Have you tried birding at home with your kids? With all of the time we have been spending at home lately, I found myself wanting to get the kids more connected with nature. The problem is, it has been so cold + rainy that we cannot get out as often or for as long as we would like.
One day, we were reading a book we had just gotten about birds + I was reminded of the great bird tracker that my kids’ preschool does each year. Birding through the window or while out on walks is that perfect, simple way of drawing awareness to the nature that is all around us but often overlooked!
In our home, we had pretty much anything we needed to get a small space set up in our kitchen. I gathered some titles + binoculars we had. I worked with my son to choose which birds we would add to a bird-watching chart. We assembled the chart + were ready to go!
For the past week, the kids have been totally engaged in watching for birds + identifying them. And trust me, you don’t need a lot! Don’t have binoculars? Use the camera feature on a device to zoom in on a bird!
Don’t have texts to read? Find some online through your library! You can find the other two featured in the photo below through your favorite book sellers, but I’m linking them to Amazon in the caption below since that seems to be the most accessible to everyone!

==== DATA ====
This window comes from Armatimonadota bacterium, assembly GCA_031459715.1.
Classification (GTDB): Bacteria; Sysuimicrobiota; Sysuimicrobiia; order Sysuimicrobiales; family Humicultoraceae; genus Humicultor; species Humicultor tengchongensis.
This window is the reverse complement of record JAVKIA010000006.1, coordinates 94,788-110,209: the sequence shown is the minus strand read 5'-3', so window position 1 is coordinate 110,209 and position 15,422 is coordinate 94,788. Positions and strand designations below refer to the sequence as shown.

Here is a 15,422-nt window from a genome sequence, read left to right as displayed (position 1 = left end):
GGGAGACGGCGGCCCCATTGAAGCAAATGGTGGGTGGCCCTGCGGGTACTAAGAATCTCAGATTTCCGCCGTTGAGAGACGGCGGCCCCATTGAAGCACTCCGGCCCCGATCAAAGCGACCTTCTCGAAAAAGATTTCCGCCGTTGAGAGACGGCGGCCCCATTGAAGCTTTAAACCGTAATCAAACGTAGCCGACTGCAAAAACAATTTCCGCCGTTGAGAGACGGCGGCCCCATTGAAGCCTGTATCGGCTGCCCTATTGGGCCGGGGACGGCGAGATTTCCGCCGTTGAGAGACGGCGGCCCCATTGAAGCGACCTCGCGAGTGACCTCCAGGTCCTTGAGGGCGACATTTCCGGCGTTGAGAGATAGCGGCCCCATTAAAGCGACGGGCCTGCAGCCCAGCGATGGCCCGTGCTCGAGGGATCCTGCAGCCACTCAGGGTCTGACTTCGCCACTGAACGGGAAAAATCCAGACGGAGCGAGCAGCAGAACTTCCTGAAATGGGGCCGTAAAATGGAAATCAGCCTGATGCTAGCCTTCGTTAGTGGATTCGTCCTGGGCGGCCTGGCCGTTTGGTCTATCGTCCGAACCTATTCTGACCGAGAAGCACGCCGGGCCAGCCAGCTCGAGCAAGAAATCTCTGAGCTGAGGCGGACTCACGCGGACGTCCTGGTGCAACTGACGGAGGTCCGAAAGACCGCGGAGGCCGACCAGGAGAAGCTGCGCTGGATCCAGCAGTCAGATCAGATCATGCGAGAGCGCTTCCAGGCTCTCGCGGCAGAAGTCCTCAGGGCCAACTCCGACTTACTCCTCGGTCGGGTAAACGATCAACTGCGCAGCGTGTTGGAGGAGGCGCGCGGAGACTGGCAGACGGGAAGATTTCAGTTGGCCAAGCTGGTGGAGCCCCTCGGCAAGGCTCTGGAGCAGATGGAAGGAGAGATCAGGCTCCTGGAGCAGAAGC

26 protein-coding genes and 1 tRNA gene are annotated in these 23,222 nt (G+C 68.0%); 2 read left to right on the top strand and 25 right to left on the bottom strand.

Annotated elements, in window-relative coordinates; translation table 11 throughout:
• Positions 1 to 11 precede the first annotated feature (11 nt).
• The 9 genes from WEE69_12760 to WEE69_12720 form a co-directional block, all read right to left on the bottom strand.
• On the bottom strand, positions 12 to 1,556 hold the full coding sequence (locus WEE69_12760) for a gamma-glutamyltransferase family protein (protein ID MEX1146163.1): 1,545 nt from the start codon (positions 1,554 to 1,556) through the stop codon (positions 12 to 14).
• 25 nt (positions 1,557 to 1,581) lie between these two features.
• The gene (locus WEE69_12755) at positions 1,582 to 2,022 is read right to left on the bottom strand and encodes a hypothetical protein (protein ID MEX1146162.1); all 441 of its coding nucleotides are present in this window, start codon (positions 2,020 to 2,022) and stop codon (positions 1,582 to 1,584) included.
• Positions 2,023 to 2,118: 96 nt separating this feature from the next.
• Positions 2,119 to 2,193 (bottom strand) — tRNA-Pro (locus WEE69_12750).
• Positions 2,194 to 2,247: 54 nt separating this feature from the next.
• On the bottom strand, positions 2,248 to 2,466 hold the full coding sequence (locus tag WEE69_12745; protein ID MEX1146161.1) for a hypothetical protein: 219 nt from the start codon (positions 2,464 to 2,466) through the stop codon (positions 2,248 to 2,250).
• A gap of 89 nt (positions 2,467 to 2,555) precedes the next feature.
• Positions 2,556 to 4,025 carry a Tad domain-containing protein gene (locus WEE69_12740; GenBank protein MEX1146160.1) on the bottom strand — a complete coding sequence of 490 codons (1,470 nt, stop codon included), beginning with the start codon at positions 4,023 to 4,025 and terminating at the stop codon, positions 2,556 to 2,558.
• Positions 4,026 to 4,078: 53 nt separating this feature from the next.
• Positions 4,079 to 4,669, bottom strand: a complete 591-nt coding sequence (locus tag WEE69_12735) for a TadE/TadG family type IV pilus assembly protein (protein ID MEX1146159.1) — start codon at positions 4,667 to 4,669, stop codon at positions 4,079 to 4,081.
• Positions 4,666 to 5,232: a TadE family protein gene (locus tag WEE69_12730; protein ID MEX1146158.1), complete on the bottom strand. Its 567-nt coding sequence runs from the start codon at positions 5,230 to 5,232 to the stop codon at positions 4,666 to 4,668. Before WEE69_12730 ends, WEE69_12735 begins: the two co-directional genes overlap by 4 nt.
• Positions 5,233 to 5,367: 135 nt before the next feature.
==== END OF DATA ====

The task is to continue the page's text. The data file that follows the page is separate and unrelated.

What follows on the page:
Cornell has a great birding site + you can also use their free Merlin Bird ID app to help your family identify the birds you find.
We printed out pictures of the birds from allaboutbirds.org, but that doesn’t mean you have to. Instead, have your kids help make a digital poster on an app or they can draw pictures of their own on some paper or poster board.
Use the time spent birding for quiet reflection or engaging discussion! Some questions you could ask would be, what size + shape is the bird? What colors or patterns do you see? How is the bird behaving? If you were going to make a Bird Trading Card, what features would you draw? How is this bird similar to a (another bird)? How is it different?
Has your family tried birding? Where would be a good space to set up a birding station in your home? Are there area parks or forest preserves that would give your family an opportunity to discover new birds?
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Mom life is complex,
but it doesn't have to be complicated.
LET'S SIMPLIFY THINGS.
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